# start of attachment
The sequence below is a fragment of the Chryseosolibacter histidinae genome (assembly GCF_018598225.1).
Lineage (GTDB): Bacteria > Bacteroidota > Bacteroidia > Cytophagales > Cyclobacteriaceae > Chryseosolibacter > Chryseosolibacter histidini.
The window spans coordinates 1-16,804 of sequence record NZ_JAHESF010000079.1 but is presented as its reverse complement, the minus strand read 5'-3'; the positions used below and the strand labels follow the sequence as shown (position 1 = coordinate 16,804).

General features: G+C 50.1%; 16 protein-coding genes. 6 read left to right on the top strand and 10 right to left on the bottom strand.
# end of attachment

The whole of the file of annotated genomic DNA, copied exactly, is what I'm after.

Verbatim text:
The sequence below is a fragment of the Chryseosolibacter histidinae genome (assembly GCF_018598225.1).
Lineage (GTDB): Bacteria > Bacteroidota > Bacteroidia > Cytophagales > Cyclobacteriaceae > Chryseosolibacter > Chryseosolibacter histidini.
The window spans coordinates 1-16,804 of sequence record NZ_JAHESF010000079.1 but is presented as its reverse complement, the minus strand read 5'-3'; the positions used below and the strand labels follow the sequence as shown (position 1 = coordinate 16,804).

General features: G+C 50.1%; 16 protein-coding genes. 6 read left to right on the top strand and 10 right to left on the bottom strand.